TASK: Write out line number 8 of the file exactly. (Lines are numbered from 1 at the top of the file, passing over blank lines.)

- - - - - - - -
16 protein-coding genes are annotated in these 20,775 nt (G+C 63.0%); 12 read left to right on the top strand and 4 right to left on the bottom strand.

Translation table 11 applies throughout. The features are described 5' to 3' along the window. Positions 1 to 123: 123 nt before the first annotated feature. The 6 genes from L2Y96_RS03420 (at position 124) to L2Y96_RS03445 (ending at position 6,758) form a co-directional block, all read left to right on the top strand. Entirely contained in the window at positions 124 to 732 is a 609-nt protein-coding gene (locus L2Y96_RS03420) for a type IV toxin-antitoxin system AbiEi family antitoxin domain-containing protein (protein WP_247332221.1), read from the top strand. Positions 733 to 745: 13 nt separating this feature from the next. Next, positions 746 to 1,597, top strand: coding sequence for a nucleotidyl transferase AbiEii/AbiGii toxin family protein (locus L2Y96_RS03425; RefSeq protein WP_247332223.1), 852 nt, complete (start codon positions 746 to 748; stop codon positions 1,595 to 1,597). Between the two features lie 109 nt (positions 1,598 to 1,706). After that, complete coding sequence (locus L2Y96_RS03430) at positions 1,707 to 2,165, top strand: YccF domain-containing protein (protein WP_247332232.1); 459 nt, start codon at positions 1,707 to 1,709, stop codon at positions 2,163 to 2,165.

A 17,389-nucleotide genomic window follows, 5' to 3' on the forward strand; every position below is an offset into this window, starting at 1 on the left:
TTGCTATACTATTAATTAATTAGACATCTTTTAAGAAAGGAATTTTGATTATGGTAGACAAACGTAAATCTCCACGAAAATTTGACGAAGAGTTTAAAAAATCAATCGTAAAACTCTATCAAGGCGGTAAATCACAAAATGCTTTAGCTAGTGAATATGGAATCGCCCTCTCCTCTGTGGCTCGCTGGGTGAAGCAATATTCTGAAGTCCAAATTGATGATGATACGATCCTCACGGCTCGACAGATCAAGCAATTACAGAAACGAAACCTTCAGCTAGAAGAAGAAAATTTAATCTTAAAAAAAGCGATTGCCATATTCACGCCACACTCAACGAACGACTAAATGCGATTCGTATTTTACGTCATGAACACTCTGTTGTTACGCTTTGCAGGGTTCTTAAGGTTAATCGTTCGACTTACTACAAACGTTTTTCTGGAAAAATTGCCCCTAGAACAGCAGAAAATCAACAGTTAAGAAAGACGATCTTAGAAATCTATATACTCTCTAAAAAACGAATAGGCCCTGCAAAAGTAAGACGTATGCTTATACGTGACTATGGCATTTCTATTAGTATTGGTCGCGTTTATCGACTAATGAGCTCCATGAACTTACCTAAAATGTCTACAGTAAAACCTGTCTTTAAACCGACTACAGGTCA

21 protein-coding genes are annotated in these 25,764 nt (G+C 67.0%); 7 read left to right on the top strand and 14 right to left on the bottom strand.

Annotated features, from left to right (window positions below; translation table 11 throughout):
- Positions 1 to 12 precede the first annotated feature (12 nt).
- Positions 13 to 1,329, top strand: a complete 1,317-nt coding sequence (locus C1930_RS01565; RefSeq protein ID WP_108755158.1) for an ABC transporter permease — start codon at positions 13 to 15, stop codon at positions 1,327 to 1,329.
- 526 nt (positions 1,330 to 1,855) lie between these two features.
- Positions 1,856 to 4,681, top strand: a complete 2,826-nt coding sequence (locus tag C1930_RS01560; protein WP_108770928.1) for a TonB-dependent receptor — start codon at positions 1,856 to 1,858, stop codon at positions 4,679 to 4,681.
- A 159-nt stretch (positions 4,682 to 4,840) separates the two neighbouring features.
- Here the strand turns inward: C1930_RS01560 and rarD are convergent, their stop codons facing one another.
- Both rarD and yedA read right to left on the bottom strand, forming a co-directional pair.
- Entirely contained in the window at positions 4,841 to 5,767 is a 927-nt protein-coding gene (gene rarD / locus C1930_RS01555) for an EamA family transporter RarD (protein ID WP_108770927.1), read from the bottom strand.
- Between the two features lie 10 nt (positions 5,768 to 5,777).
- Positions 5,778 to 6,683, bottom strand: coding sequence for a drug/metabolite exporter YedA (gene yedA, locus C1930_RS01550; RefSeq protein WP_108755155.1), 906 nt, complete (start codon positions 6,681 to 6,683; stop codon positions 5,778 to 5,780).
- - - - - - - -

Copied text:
- Positions 13 to 1,329, top strand: a complete 1,317-nt coding sequence (locus C1930_RS01565; RefSeq protein ID WP_108755158.1) for an ABC transporter permease — start codon at positions 13 to 15, stop codon at positions 1,327 to 1,329.